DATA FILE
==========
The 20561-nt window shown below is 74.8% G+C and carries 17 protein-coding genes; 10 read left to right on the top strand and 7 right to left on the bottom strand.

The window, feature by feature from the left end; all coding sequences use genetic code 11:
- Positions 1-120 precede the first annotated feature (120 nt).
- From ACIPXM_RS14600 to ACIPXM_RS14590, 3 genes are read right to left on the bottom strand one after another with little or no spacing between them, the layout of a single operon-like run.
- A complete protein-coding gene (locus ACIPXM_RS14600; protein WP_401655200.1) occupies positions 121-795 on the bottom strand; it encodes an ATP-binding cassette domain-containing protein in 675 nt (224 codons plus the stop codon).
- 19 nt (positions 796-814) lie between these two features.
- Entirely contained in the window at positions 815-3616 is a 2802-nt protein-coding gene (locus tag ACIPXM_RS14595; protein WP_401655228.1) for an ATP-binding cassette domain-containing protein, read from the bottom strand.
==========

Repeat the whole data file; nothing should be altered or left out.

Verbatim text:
The 20561-nt window shown below is 74.8% G+C and carries 17 protein-coding genes; 10 read left to right on the top strand and 7 right to left on the bottom strand.

The window, feature by feature from the left end; all coding sequences use genetic code 11:
- Positions 1-120 precede the first annotated feature (120 nt).
- From ACIPXM_RS14600 to ACIPXM_RS14590, 3 genes are read right to left on the bottom strand one after another with little or no spacing between them, the layout of a single operon-like run.
- A complete protein-coding gene (locus ACIPXM_RS14600; protein WP_401655200.1) occupies positions 121-795 on the bottom strand; it encodes an ATP-binding cassette domain-containing protein in 675 nt (224 codons plus the stop codon).
- 19 nt (positions 796-814) lie between these two features.
- Entirely contained in the window at positions 815-3616 is a 2802-nt protein-coding gene (locus tag ACIPXM_RS14595; protein WP_401655228.1) for an ATP-binding cassette domain-containing protein, read from the bottom strand.